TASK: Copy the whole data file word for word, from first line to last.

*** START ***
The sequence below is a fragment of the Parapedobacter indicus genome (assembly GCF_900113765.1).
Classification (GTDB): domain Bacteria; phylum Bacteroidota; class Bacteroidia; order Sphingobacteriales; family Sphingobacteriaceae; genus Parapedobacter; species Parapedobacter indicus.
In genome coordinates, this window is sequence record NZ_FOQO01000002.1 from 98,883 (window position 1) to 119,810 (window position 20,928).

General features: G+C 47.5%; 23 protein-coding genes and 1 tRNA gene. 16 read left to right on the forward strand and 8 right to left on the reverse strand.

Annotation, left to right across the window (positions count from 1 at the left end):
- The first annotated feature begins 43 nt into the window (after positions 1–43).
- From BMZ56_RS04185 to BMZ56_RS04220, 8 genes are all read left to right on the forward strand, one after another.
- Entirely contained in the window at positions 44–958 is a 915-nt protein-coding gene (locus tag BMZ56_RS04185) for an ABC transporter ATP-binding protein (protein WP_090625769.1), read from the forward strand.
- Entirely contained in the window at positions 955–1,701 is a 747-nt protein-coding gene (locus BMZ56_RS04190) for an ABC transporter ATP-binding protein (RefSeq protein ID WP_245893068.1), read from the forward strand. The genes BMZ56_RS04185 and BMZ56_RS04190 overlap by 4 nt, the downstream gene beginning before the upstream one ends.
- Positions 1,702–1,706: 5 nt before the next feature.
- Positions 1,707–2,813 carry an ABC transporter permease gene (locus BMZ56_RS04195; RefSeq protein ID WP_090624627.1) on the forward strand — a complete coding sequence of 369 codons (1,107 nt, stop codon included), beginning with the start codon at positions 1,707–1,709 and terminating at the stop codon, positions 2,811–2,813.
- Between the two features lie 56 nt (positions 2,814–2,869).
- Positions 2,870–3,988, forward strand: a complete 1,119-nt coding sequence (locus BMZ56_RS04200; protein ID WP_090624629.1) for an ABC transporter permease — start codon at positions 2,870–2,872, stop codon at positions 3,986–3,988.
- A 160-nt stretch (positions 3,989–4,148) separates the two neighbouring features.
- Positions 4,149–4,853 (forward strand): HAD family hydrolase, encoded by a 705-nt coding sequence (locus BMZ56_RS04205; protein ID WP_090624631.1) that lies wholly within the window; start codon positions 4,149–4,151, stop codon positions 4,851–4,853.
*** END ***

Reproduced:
The sequence below is a fragment of the Parapedobacter indicus genome (assembly GCF_900113765.1).
Classification (GTDB): domain Bacteria; phylum Bacteroidota; class Bacteroidia; order Sphingobacteriales; family Sphingobacteriaceae; genus Parapedobacter; species Parapedobacter indicus.
In genome coordinates, this window is sequence record NZ_FOQO01000002.1 from 98,883 (window position 1) to 119,810 (window position 20,928).

General features: G+C 47.5%; 23 protein-coding genes and 1 tRNA gene. 16 read left to right on the forward strand and 8 right to left on the reverse strand.

Annotation, left to right across the window (positions count from 1 at the left end):
- The first annotated feature begins 43 nt into the window (after positions 1–43).
- From BMZ56_RS04185 to BMZ56_RS04220, 8 genes are all read left to right on the forward strand, one after another.
- Entirely contained in the window at positions 44–958 is a 915-nt protein-coding gene (locus tag BMZ56_RS04185) for an ABC transporter ATP-binding protein (protein WP_090625769.1), read from the forward strand.
- Entirely contained in the window at positions 955–1,701 is a 747-nt protein-coding gene (locus BMZ56_RS04190) for an ABC transporter ATP-binding protein (RefSeq protein ID WP_245893068.1), read from the forward strand. The genes BMZ56_RS04185 and BMZ56_RS04190 overlap by 4 nt, the downstream gene beginning before the upstream one ends.
- Positions 1,702–1,706: 5 nt before the next feature.
- Positions 1,707–2,813 carry an ABC transporter permease gene (locus BMZ56_RS04195; RefSeq protein ID WP_090624627.1) on the forward strand — a complete coding sequence of 369 codons (1,107 nt, stop codon included), beginning with the start codon at positions 1,707–1,709 and terminating at the stop codon, positions 2,811–2,813.
- Between the two features lie 56 nt (positions 2,814–2,869).
- Positions 2,870–3,988, forward strand: a complete 1,119-nt coding sequence (locus BMZ56_RS04200; protein ID WP_090624629.1) for an ABC transporter permease — start codon at positions 2,870–2,872, stop codon at positions 3,986–3,988.
- A 160-nt stretch (positions 3,989–4,148) separates the two neighbouring features.
- Positions 4,149–4,853 (forward strand): HAD family hydrolase, encoded by a 705-nt coding sequence (locus BMZ56_RS04205; protein ID WP_090624631.1) that lies wholly within the window; start codon positions 4,149–4,151, stop codon positions 4,851–4,853.